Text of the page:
From Greta Thunberg to the World Economic Forum, how to tackle climate change seems to be on everyone's mind these days. Now, Europe's right-wing populists are discovering the issue for themselves, and that could threaten progress toward protecting the climate.
"We would be stupid not to address this issue," co-head of the Alternative for Germany (AfD) party Jörg Meuthen said in a recent interview with German news magazine Der Spiegel: "As politicians, we have to address the things people care about."
And most of Germany is worried about global warming. In a recent survey by the country's ZDF television network, respondents ranked "climate and the environment" as the second most important issue, right after "foreigners and integration" — the right-wing populists' core concern.
Similarly, 77% of respondents to a survey about the European elections, conducted in 11 countries, said political parties should make combating climate change a priority.
Yet most right-wing populist parties in Europe take the position that we don't need to take such action, or even deny climate change is caused by humans.
"We reject the energy transition, the way it is being done in Germany," Marc Bernhard, an AfD member of the German federal parliament, told DW. He said high emissions from other countries made reducing Germany's own carbon footprint pointless.
The AfD in Germany, the British UK Independence Party (UKIP) and the Freedom Party of Austria (FPÖ) — part of the country's coalition government — are among the most prominent climate hardliners in Europe. They, and many other right-wing populists, reject the 2015 Paris Agreement.
A threat to climate protection?
Climate skeptics are currently a minority in Europe. Yet, having gained support in almost all European countries during recent years, right populist parties could have a growing impact on climate policy.
"If you now consider that more right-wing populists are also being voted into federal and state parliaments, then that means serious headwind for ambitious climate policy," says Stella Schaller from the German think tank Adelphi, who co-authored a study on right-wing populism and climate change in Europe.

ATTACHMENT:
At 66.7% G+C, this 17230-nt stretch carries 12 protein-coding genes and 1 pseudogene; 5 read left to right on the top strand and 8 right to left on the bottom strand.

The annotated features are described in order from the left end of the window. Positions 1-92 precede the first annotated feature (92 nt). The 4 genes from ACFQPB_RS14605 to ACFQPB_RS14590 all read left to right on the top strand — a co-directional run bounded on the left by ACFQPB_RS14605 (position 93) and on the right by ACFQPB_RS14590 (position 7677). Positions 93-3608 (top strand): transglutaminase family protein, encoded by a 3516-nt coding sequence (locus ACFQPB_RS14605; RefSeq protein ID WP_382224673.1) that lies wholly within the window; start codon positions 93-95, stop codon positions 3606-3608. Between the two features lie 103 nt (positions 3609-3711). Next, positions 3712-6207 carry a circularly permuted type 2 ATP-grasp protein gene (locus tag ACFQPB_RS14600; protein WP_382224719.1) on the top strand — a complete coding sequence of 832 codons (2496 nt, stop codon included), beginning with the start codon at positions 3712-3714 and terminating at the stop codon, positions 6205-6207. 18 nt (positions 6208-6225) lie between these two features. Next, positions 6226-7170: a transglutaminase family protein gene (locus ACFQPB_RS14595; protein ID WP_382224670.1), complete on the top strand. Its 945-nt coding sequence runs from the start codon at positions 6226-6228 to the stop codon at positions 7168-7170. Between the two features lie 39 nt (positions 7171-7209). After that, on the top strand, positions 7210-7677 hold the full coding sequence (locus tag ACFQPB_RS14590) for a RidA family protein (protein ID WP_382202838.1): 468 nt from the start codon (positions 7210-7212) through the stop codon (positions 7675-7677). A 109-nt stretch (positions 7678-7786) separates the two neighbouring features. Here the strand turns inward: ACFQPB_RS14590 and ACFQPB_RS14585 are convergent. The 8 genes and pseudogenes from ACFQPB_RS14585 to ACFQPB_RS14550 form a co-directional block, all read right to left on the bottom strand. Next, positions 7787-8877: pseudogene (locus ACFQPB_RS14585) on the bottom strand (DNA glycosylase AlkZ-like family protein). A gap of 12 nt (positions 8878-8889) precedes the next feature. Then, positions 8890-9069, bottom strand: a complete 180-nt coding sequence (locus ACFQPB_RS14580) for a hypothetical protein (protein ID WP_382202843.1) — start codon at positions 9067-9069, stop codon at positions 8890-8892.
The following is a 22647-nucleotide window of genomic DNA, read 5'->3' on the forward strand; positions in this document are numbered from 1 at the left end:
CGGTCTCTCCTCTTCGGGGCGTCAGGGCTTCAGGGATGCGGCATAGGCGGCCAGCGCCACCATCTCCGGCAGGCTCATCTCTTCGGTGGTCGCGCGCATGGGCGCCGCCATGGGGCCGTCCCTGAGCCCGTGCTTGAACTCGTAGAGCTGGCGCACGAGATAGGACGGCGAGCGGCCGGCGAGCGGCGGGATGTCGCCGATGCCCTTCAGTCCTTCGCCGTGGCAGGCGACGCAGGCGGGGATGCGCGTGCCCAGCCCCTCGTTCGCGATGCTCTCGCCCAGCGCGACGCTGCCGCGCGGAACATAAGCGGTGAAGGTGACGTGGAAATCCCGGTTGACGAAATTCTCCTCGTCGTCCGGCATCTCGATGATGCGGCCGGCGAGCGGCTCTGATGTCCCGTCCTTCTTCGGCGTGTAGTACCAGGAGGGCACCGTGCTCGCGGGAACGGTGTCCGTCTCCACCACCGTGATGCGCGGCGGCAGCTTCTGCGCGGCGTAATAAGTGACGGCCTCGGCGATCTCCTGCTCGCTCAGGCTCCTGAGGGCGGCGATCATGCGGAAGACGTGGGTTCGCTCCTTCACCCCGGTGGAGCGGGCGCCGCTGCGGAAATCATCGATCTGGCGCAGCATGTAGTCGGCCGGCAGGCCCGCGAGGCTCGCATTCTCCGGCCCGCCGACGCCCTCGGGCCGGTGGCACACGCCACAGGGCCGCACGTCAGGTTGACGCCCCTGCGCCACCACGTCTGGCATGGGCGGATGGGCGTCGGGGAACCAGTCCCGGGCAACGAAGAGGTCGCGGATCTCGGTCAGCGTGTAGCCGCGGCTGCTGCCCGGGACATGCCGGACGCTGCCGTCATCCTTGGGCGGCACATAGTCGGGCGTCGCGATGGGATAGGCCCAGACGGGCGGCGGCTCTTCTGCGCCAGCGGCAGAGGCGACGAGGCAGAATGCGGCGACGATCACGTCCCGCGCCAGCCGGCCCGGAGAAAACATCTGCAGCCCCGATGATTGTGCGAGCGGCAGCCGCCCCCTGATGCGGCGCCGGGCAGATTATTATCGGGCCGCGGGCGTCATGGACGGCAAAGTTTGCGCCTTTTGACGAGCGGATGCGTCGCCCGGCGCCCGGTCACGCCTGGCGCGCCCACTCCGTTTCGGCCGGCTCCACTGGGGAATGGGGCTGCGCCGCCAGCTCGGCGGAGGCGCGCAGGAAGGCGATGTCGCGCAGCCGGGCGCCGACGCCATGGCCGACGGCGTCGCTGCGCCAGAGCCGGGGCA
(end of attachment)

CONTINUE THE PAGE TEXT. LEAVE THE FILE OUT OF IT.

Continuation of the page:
These parties hold seats in many national parliaments, and in countries like Italy, Austria, Poland and Hungary, they are part of government coalitions — sometimes even the biggest party.
"Right-wing populists are being allotted more time to speak in European Parliament, they get seats in commissions and head them," Schaller told DW. "They can submit resolutions and generally establish parliamentary resources."
In recent years, most right-wing populist members of European Parliament have consistently voted against climate protection measures, such as a European CO2-tax.
Matthew Lockwood, senior lecturer on energy policy at the University of Sussex in the UK, says there is also a danger of center-right parties shifting their policies closer to those of the populists.
This effect has already been seen with the influx of migrants to Europe that began in in 2015.
As the number of refugees arriving in Europe soared, significant numbers of voters turned from the established political parties to the right-wing populists calling for Europe to keep refugees out. Many mainstream political parties, and governments, responded with more restrictive policies, and increasingly anti-migrant rhetoric.
Sea-level rise or cost of electricity?
Adelphi's Alexander Carius, who co-authored the report with Schaller, says that rather than adopting the the populist right's regressive policies, mainstream parties need to win the political debate.
"I think climate and environmental policymakers really have to prepare to engage these parties on the issues," he told DW. "And that requires reflection: What are the issues they are addressing?"
While scientists and climate activists warn of the catastrophic consequences of half-hearted climate protection — sea-level rise, extreme weather and so on — right-wing populists tend to focus on very different aspects of the climate debate — restrictions on driving and higher electricity prices, for example — and play on fears over economic insecurity.
"The base of the new populist parties is among manufacturing workers, who have lost out in terms of jobs, or wages, or both," Lookwood says. "They see the climate agenda as part of that, especially in energy-intensive industries: The idea that climate policy is going to hurt them."
The established parties have to come up with convincing arguments to ease those fears, and they have to cushion the impact of cutting emissions on ordinary people, Carius says.
"If they fail to present a positive vision of the future and the benefits of protecting our planet," he warns, "we will have a shift to the right, then we will have a roll-back of climate and energy policy, and I think that is dangerous."